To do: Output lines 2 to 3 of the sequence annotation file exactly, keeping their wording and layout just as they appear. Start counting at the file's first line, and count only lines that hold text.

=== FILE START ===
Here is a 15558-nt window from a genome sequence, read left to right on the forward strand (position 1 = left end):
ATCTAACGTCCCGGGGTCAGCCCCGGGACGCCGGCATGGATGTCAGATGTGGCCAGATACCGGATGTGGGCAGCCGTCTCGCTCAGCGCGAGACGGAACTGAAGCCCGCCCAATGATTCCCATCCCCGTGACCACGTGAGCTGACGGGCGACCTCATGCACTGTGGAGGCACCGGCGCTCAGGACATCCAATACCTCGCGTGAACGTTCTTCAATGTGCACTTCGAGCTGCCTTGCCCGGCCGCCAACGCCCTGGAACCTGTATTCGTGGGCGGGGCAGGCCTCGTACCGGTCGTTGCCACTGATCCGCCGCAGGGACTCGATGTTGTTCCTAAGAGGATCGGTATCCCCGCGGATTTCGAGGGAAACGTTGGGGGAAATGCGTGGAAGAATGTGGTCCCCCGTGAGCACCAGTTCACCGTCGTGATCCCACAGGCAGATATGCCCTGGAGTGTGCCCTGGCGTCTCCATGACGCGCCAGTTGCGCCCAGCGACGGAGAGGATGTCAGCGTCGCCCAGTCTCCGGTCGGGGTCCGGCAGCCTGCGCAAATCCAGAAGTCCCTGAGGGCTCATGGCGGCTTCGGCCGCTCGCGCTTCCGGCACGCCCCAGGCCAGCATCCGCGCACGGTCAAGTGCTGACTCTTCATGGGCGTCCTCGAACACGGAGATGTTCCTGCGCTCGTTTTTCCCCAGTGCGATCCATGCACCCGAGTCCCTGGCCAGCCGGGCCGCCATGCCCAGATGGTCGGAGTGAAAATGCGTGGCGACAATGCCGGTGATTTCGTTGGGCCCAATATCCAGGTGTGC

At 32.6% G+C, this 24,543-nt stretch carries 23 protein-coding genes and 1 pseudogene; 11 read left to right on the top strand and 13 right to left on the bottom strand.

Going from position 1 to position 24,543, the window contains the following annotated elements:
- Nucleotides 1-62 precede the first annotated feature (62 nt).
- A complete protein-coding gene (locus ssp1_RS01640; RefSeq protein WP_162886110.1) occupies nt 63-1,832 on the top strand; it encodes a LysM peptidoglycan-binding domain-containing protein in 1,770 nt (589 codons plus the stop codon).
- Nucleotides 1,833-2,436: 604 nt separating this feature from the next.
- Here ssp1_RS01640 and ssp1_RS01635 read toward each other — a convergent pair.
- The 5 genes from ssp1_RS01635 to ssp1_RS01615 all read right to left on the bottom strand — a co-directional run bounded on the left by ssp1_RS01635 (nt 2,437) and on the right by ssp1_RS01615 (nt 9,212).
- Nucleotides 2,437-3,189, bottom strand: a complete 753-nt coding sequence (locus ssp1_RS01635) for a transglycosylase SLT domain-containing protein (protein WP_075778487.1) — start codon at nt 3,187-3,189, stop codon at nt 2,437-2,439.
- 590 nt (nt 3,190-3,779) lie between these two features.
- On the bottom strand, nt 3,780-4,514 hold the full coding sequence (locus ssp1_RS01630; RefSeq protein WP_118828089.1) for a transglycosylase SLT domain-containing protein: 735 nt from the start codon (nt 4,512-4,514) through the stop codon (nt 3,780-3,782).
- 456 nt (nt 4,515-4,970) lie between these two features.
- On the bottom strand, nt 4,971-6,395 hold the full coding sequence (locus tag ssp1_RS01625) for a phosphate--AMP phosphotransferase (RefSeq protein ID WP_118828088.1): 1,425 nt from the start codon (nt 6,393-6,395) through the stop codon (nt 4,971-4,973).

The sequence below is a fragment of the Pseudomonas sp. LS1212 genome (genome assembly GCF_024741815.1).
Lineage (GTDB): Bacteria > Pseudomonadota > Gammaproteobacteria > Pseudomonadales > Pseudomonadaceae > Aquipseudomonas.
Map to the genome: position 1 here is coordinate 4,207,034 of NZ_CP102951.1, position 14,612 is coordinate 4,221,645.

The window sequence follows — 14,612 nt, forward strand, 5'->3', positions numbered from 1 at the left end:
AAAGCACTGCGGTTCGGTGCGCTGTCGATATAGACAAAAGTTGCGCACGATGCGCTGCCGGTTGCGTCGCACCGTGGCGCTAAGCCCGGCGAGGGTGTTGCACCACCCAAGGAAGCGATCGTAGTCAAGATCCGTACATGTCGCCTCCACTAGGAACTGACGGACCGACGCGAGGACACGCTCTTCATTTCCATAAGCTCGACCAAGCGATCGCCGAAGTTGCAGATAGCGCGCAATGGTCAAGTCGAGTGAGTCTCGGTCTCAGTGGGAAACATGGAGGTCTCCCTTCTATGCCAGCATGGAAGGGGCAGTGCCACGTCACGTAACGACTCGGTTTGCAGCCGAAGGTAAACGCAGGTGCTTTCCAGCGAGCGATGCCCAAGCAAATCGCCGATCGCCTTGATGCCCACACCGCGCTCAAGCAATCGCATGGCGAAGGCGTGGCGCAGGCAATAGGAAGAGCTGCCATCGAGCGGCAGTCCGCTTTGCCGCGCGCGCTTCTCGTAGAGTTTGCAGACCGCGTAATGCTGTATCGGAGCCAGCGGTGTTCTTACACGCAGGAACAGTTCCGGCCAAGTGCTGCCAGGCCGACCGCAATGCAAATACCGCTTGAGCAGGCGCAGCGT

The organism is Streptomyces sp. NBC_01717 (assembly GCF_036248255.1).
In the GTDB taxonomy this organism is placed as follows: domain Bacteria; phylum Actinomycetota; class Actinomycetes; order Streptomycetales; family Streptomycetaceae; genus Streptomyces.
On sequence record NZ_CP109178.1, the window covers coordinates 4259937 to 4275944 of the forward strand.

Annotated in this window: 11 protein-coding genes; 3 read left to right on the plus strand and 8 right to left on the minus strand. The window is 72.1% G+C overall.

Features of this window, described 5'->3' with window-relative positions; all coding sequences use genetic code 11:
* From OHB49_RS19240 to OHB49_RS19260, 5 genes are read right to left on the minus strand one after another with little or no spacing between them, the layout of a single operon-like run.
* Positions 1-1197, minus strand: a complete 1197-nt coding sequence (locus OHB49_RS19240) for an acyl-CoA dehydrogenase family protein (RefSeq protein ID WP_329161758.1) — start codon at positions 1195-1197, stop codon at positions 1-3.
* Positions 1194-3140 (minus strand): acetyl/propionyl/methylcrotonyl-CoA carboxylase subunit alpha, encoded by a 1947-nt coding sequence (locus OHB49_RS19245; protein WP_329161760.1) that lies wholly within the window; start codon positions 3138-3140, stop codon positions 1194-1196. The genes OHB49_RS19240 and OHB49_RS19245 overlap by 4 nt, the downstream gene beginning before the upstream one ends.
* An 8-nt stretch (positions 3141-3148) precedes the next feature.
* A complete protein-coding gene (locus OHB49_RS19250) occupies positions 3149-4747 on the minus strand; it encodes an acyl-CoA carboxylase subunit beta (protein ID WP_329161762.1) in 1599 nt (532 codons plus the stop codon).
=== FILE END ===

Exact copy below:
ATCTAACGTCCCGGGGTCAGCCCCGGGACGCCGGCATGGATGTCAGATGTGGCCAGATACCGGATGTGGGCAGCCGTCTCGCTCAGCGCGAGACGGAACTGAAGCCCGCCCAATGATTCCCATCCCCGTGACCACGTGAGCTGACGGGCGACCTCATGCACTGTGGAGGCACCGGCGCTCAGGACATCCAATACCTCGCGTGAACGTTCTTCAATGTGCACTTCGAGCTGCCTTGCCCGGCCGCCAACGCCCTGGAACCTGTATTCGTGGGCGGGGCAGGCCTCGTACCGGTCGTTGCCACTGATCCGCCGCAGGGACTCGATGTTGTTCCTAAGAGGATCGGTATCCCCGCGGATTTCGAGGGAAACGTTGGGGGAAATGCGTGGAAGAATGTGGTCCCCCGTGAGCACCAGTTCACCGTCGTGATCCCACAGGCAGATATGCCCTGGAGTGTGCCCTGGCGTCTCCATGACGCGCCAGTTGCGCCCAGCGACGGAGAGGATGTCAGCGTCGCCCAGTCTCCGGTCGGGGTCCGGCAGCCTGCGCAAATCCAGAAGTCCCTGAGGGCTCATGGCGGCTTCGGCCGCTCGCGCTTCCGGCACGCCCCAGGCCAGCATCCGCGCACGGTCAAGTGCTGACTCTTCATGGGCGTCCTCGAACACGGAGATGTTCCTGCGCTCGTTTTTCCCCAGTGCGATCCATGCACCCGAGTCCCTGGCCAGCCGGGCCGCCATGCCCAGATGGTCGGAGTGAAAATGCGTGGCGACAATGCCGGTGATTTCGTTGGGCCCAATATCCAGGTGTGC

At 32.6% G+C, this 24,543-nt stretch carries 23 protein-coding genes and 1 pseudogene; 11 read left to right on the top strand and 13 right to left on the bottom strand.